9. The swing teaching apparatus of claim 8 further comprising alignment means having a flat surface, the alignment means coupled to the object to be swung, wherein the guide rod means comprises at least one guide rod, each guide rod having opposing longitudinally disposed flat surfaces, wherein the flat surfaces of the guide rod, the flat surface of the alignment means and a selected hitting region on the object are aligned so that the object assumes a selected orientation when the flat surface of the alignment means is in contact with and parallel to one of the flat surfaces of one of the guide rods as the object travels along a selected portion of the predefined arcuate path.
10. The swing teaching apparatus of claim 8 or claim 9 wherein the rotating means further comprises counter-rotation means whereby the first axle means rotates from an original position as the guide rod means rotates from an initial angular position through a first angle to a second angular position, the counter-rotation means being engaged for reversing the direction of rotation of the first axle means and commencing rotation of the second axle means when the second angular position of the guide rod means is reached, the first axle rotating to its original position when the second axle has rotated through a second angle relative to the first axle and the guide rod means has reached a third position, the counter-rotation means being reversibly operable when the object is swung in the opposite direction, the guide rod means commencing opposite rotation from a fourth angular position and continuing in order through the third, second and first angular positions, respectively.
11. The swing teaching apparatus of claim 10 further comprising head positioning means coupled to the support means and adapted for positioning the user's head as the user swings the object.
12. The swing teaching apparatus of claim 10 further comprising platform means for supporting a user as the user swings the object, wherein the guide rod means comprises at least one guide rod, each guide rod being substantially L-shaped having a vertical leg and a horizontal leg, wherein the end of the vertical leg, remote from the horizontal leg, is attached to the rotating means, and the horizontal leg is positioned to rotate beneath the platform means.
13. The swing teaching apparatus of claim 8 or claim 9 further comprising platform means for supporting a user as the user swings the object, wherein the guide rod means comprises at least one guide rod, each guide rod being substantially L-shaped having a vertical leg and a horizontal leg, wherein the end of the vertical leg remote from the horizontal leg is attached to the rotating means and the horizontal leg is positioned to rotate beneath the platform means.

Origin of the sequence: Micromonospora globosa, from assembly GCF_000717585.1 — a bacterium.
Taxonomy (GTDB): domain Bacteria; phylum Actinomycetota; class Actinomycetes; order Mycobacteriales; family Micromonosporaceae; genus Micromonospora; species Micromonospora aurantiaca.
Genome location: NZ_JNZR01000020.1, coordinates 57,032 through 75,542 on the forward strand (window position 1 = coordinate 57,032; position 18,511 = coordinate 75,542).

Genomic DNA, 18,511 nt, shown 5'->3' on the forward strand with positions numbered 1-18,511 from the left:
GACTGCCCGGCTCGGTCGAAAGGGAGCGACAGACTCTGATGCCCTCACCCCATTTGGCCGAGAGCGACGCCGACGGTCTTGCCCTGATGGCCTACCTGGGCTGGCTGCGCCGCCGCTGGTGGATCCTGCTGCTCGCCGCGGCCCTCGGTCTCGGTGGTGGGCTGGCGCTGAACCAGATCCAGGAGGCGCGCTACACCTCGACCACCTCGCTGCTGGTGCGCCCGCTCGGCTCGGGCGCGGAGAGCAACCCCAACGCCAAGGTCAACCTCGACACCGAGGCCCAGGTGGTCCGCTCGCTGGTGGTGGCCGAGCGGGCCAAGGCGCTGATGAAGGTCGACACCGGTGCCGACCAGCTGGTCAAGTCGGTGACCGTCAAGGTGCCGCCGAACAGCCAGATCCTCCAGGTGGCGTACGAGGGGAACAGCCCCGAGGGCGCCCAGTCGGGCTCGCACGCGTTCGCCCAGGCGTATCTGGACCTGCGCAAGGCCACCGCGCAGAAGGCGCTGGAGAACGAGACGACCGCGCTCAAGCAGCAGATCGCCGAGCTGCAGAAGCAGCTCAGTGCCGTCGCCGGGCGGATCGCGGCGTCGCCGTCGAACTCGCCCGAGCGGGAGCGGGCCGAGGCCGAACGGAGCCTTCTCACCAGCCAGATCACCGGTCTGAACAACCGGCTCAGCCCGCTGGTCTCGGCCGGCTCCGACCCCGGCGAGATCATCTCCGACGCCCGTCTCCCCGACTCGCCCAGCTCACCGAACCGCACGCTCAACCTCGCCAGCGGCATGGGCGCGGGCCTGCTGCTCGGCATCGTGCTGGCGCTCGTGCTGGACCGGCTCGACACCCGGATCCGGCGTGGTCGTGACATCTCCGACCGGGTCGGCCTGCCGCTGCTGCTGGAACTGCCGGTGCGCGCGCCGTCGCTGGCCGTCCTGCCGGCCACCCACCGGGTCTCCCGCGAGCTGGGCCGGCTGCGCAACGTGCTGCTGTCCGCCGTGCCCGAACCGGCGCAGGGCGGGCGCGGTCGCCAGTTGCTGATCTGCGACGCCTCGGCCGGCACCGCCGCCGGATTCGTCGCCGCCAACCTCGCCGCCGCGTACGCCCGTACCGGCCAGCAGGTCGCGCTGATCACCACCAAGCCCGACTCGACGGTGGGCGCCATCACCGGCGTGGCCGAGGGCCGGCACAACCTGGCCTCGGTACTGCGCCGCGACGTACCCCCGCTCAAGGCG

14. The swing teaching apparatus of claim 8 or claim 9 further comprising means for providing resistance to the rotation of the rotating means as the object is swung.
Description
BACKGROUND OF THE INVENTION

The present invention relates to swing teaching apparatus and, in particular, to a swing teaching apparatus which is unattached to the object to be swung and is specifically adapted to enable the user to develop accurate timing and swing positioning as well as increasing his swinging power.

The present invention may be utilized for teaching the user how to swing any rod-like object through an arcuate path. However, for purposes of illustration, the present invention is described in a configuration useful in teaching a golfer how to swing a golf club through a preferred arcuate swing path for a golf club.

In the swinging of any rod-like object, such as a golf club or baseball bat, it is essential that the object be swung through a proper arcuate path in order that maximum power and timing be achieved so that a ball or the like will be propelled with both power and accuracy. Numerous devices have been developed to guide the rod-like object through the proper arcuate path to enable the user to acquire the "feel" of a proper swing so that, with practice, a desired swing will be achieved without requiring the use of the swing teaching apparatus. Patents disclosing examples of such swing teaching apparatus include:

______________________________________U.S. Patent No. Inventor       Date______________________________________2,448,905       Milner         9/7/482,665,378       Sheffer        10/13/533,400,933       Heiser         9/10/684,047,605       Rosenvold      9/13/77______________________________________

However, in each of the above patents, the device is in one way or another attached to the golf club thereby limiting the ability of the inventor to be able to "feel" a proper swing but still, himself, control the direction of the swing of the object. By contrast, the present invention provides a swing teaching apparatus which is not attached to the golf club or other rod-like object, but rather allows the user to "feel" the proper swing direction and thus be able to guide the club through the predefined arcuate path. The guiding is achieved by making it easier to rotate the swing teaching device when the rod-like object is swung through the predefined arcuate path. Because the user learns the proper swing by feeling it, rather than being constrained to it, it is believed that the transition to not using the teaching device, but still maintaining a proper swing, will be more quickly and easily made.